Another distraction from what’s really happening in Washington. Resist.

Victoria Brito, MUSE Model:
I think it’s a missed opportunity for our community to check out a show that features diverse, interesting storylines rarely found on network TV. If we push a strict litmus test of political alignment on every form of entertainment, we lose out on a rich, layered world.

I hope LGBTQ viewers can give this show a chance, as it’s an amazing reflection of the variety of our whole country and we all benefit from breaking outside of the echo chamber of our opinions.

Jeff Rosenberg, Screenwriter:
As a gay man, I was a fan of Roseanne’s original sitcom. Yes, it represented middle America, and I am more of an East Coast guy, but it showed the best of the Midwest. Their inclusiveness. Their love, warmth. Her character in particular.

It showed “their” struggles, fears and hopes were the same as “ours.” She served as a bridge between the two worlds. We saw ourselves in her and her family. We laughed, and cried, along with them. Why? Because she was a friend, and her show was a safe place. A place we knew we were not only included, but welcome.

That changed when Roseanne abruptly did a political 180. She sided with, and remains steadfastly loyal, to the single most anti-LGBTQ administration in U.S. history. While she has heralded Trump’s false accomplishments and furthered ridiculous conspiracy theories, she has remained ominously silent as Trump and his cronies erode LGBTQ civil rights and try to make us second-class citizens.

Sad that she once again has the voice and platform, yet instead of bringing our country together, she is trying to divide us by making hate a “family value”. Sad. Bigly.

Jasper Cole, Actor:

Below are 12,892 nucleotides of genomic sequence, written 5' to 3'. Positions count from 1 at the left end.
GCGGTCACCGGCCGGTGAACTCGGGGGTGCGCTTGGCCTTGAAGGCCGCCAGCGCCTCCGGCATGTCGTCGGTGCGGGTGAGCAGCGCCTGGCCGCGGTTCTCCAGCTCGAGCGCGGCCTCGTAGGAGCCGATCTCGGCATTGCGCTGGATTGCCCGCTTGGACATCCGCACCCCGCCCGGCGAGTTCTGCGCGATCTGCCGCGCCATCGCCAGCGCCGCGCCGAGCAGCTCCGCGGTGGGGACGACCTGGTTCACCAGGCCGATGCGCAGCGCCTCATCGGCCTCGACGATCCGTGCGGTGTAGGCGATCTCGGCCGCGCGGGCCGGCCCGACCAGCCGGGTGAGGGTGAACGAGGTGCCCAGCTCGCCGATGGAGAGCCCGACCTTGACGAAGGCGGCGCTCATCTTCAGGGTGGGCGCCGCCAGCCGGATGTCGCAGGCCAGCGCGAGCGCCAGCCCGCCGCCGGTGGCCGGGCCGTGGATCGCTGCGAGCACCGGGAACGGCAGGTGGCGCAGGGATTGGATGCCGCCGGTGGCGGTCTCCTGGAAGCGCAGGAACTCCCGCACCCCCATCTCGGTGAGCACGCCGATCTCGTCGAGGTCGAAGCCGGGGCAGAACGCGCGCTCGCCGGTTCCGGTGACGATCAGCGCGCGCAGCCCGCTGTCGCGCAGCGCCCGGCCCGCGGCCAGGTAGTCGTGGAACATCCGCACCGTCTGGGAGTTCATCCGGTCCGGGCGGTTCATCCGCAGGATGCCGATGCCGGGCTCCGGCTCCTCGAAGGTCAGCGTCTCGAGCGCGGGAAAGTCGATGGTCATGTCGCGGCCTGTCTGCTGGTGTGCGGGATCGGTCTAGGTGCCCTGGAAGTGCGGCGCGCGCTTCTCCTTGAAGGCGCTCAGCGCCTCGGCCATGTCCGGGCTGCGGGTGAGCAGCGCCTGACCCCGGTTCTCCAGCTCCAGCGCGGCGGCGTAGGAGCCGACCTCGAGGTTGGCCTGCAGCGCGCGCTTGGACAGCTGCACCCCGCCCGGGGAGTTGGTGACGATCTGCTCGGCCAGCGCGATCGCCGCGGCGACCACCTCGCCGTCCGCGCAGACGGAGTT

I was never a fan of “Roseanne” in the ’90s for the same reason I’m not today: she created a volatile work environment and treats people horrifically. Roseanne had no TV experience and was given a show much like Trump himself, and she ruled the set like a tyrant as well. She was and still is hate-filled, but was fortunate to surround herself with talented actors and writers who do the best they can to make her look good.

Her off-screen “antics” have always revealed who she really is and sadly, via her undying support for Trump, just how crazy she really is. That said, I’m most disappointed in the so-called progressive women who have chosen to work with her on the reboot: Sara Gilbert, Wanda Sykes, Whitney Cummings, Laurie Metcalf, and Sandra Bernhard. Most of them, with the exception of Gilbert — who rarely seems to have an opinion of her own that isn’t scripted by either a writer on “The Talk” or the “Roseanne” reboot — have been die-hard anti-Trumpsters.

In my opinion, choosing to work with Roseanne cannot be justified by saying, “we don’t agree with all the hate she spews.” I don’t care how well-written or well-acted the show is, Archie Bunker was a bigot, Carroll O’Connor wasn’t. Roseanne Barr is just pretending to hide behind Roseanne Conner, but they are one and the same. Both are hate-filled, egomaniacs like Trump.

I admire people who actually have morals and convictions and stick to them regardless of the paychecks. Ironically, none of the women I mentioned working on the reboot seem to be hurting for money allegedly. But who am I to judge?!

Jeff Hollingsworth, Publicist:
I’m with Roxane Gay, who wrote the recent op-ed in the New York Times. I watched and laughed and I adore the gender fluid grandson character, but I can’t overlook the feeling that Roseanne, the person, is a calculated, cheap shot provocateur not to be taken seriously.